Today (Tuesday)
Went to the Export institute for some meetings with people there. I have to say that the high tech talk, and the consumer goods talk were good, but the economics one went right over my head – I always knew there was a reason I hadn’t picked that subject at school!

We had a little free time after in Jaffa – went to the shuk there, which is really more of a flea market. Although I have added to my elephant collection, with a Mama elephant and two babies 🙂

Then it was off to visit a charity project at Wolfson Hospital in Holon. Interesting to note that after ther hospital was built, they built a small shopping centre outside it – we saw patients who were well enough going for a wander to buy books and sweets and things – there were clothes shops there, and a branch of McDonalds as well.

The Save a Child’s Heart project was truly inspiring, we met the Surgeon in charge, who talked to us briefly before he was due in theatre. They treat two types of issues there, congenital heart problems, and rheumatic heart disease, and the children come from the Palestinian territories, and all over the developing world (Africa, other parts of the Middle East, and oddly Romania). Today’s clinic was for treating Palestinian children, and I really felt for one of the mother’s there, apparently her child had something that was most likely inoperable.

The children that come in from overseas stay at a house nearby. We went to see it, and it was a really happy place with a good few children ready to actually head home tomorrow, including a really smily little boy from Ethiopia. We played with them, spoke to the volunteers there and it had a really good atmosphere.

Back on the bus we headed back to Jerusalem where dinner with a government minister, Yuli Edelstein, who is the minister for the diaspora awaited us. It was pretty good, and somehow, despite sitting opposite I barely managed two words – our man from Greece had a lot to say. Still, he gave a good speech, stressing that the main thing was to counter ignorance where possible.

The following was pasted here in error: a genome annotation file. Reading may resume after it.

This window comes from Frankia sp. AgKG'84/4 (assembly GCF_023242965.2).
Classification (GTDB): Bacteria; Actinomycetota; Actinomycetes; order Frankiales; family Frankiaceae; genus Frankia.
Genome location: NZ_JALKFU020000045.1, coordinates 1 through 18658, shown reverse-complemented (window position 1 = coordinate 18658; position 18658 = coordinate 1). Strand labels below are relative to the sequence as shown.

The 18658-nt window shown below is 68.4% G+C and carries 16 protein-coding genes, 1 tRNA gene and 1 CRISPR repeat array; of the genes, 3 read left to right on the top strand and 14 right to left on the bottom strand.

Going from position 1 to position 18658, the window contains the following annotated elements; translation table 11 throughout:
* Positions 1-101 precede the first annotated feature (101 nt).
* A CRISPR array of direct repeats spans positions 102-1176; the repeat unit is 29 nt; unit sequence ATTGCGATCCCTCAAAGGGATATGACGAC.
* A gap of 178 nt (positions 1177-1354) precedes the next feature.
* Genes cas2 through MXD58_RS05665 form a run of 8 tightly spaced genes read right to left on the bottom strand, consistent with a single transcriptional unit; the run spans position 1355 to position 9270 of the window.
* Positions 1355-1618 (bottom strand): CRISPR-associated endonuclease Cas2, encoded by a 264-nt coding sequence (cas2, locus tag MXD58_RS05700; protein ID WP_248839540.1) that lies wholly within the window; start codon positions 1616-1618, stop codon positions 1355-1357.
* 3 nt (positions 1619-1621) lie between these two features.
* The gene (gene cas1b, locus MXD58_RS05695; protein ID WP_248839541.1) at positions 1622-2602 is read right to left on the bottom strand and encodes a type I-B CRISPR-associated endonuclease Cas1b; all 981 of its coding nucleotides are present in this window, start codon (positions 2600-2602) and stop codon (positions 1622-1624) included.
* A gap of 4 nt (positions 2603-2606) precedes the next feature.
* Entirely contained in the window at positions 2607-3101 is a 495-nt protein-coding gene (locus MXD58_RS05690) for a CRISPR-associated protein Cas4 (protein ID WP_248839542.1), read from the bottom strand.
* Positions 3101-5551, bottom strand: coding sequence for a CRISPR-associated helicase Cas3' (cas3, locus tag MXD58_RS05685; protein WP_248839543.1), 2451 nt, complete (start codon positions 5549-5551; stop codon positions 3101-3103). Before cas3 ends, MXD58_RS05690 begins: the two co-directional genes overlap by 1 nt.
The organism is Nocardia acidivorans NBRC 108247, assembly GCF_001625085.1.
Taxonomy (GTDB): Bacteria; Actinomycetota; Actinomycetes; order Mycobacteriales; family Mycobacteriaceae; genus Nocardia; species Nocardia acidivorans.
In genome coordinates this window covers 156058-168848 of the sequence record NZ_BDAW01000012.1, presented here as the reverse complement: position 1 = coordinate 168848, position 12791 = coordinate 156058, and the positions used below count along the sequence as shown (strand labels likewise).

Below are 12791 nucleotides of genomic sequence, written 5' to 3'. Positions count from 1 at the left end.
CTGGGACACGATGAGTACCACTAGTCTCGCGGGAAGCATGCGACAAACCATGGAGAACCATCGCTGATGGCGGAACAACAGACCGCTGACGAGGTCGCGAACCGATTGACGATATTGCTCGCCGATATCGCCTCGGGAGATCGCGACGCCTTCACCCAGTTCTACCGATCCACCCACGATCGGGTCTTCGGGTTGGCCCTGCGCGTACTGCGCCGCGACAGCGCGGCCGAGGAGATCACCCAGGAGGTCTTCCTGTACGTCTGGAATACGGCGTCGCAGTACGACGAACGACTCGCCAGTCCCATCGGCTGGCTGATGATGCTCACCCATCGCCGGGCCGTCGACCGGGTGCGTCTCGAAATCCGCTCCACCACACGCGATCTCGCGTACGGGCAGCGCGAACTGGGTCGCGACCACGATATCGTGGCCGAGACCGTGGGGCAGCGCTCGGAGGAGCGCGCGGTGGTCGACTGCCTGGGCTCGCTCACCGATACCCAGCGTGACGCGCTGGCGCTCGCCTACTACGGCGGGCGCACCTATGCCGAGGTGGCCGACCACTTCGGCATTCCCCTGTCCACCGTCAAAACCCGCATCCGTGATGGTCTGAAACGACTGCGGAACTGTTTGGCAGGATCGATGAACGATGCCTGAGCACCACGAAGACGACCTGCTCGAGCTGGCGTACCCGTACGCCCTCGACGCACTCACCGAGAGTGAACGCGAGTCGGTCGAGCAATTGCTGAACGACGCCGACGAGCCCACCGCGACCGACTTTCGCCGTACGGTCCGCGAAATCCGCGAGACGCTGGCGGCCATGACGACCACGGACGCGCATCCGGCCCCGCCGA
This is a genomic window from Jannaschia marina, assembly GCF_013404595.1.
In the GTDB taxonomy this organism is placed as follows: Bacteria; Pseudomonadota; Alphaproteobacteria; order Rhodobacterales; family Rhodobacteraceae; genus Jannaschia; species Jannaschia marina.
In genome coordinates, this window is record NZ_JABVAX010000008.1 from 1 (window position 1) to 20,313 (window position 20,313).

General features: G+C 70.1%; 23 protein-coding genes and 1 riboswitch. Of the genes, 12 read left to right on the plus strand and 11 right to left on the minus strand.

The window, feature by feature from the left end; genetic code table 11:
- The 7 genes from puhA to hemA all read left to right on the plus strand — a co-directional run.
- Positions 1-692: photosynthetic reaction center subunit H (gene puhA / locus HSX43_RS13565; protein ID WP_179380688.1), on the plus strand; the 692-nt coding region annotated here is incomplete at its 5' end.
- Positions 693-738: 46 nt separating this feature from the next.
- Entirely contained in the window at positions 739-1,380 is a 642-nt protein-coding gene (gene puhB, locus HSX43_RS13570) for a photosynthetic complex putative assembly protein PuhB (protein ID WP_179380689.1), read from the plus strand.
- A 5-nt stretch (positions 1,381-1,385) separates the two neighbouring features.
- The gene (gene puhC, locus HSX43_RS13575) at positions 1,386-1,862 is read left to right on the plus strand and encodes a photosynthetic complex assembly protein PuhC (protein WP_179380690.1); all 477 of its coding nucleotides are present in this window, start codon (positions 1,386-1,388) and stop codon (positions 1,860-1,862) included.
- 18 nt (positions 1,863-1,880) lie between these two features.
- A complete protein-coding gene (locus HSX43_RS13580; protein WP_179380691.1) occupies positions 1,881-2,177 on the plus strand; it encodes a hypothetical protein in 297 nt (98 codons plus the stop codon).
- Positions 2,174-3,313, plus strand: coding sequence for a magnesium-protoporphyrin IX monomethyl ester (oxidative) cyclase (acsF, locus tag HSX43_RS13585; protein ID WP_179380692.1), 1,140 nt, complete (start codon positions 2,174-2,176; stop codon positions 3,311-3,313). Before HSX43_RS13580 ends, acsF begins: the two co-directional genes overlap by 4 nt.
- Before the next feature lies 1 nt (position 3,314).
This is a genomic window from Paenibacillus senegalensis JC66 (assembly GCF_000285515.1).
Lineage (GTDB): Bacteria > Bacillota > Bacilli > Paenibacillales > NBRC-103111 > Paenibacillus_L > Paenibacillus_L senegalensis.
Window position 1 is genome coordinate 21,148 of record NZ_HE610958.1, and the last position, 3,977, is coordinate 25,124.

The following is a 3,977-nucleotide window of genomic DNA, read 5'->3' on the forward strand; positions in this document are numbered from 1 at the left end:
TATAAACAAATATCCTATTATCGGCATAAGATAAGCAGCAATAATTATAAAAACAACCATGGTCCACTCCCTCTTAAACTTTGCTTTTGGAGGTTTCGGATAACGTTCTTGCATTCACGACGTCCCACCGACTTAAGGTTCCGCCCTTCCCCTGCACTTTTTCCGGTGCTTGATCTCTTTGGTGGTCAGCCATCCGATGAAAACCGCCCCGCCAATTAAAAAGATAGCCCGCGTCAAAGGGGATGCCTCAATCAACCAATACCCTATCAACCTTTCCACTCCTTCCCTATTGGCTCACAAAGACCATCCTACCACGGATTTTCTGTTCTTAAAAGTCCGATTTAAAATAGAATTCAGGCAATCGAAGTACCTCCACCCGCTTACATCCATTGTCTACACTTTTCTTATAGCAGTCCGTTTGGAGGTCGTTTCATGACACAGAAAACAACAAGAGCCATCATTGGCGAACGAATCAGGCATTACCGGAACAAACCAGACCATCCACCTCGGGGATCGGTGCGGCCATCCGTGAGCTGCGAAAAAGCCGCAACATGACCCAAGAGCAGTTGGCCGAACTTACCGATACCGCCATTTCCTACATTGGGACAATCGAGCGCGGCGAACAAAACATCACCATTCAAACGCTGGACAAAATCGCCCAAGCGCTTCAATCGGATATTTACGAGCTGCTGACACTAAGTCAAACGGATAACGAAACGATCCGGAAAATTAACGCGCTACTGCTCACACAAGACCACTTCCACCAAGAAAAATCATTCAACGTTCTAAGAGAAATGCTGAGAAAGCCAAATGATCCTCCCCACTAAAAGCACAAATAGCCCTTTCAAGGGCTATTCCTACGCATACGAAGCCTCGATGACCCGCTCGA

As for now, well I’m in the second hotel room of the night. We got here, and discovered that a) none of us had keys that could open the rooms, and then b) our room only had a king size bed. Now my roomie and I are friendly, but not that friendly! So while I stayed with our bags, she went to ask about moving. So I write this now, sat on the top floor of the hotel, in a huge room with twin beds. It does need a little modernisation, but nothing that can’t be lived with for 3 nights – mainly a lick of paint and a newer air conditioning unit that isn’t quite so noisy – but this high up we can open the balcony door and not be disturbed by the road.

All in all, it’s been a long and intense day. I’m about ready to crash out and try my very comfy looking bed!

 
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Posted by on July 12, 2011 in Uncategorized

 

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Three in one, or a menage a trois!

Actually an update on three days in one!

Friday
We left Jerusalem for Lod, which is one of the most deprived areas in Israel. It seems to have a majority Arab/Bedouin population, most of whom live in illegally built slum areas. This seems to be the cause of a lot of crime/drugs/violence in the area. But there is an amazing organization, the Lod Foundation that has a vision to ty to turn things around in the next few years.

We also saw the Church of Saint George – there is a very famous icon of him killing the dragon, and what is reportedly his tomb below the main building.

Then it was on to Tel Aviv, and a trip to the Carmel Market where you can get anything and everything – So Dad, if you are reading this, I have your chocolate! Also onto Max Brenner for a chocolate fondue, and then back to the hotel via Nachalat Benyamin. A quick shower and dinner – roast goose for the record, had to be tried, then a few of us went on a night walking tour of Jaffa, which was stunning.

Saturday
A day off!! I slept in, then after speaking to an old friend, agreed that they would come and meet me and let their kids swim in the hotel pool. So it was great to catch up, even if I did get my ear talked off about Doctor Who by an 8 year old who seems as obsessed as a certain 9 year old back in England! We had a picnic and ice lollies by the pool until it was time for me to meet up with the group.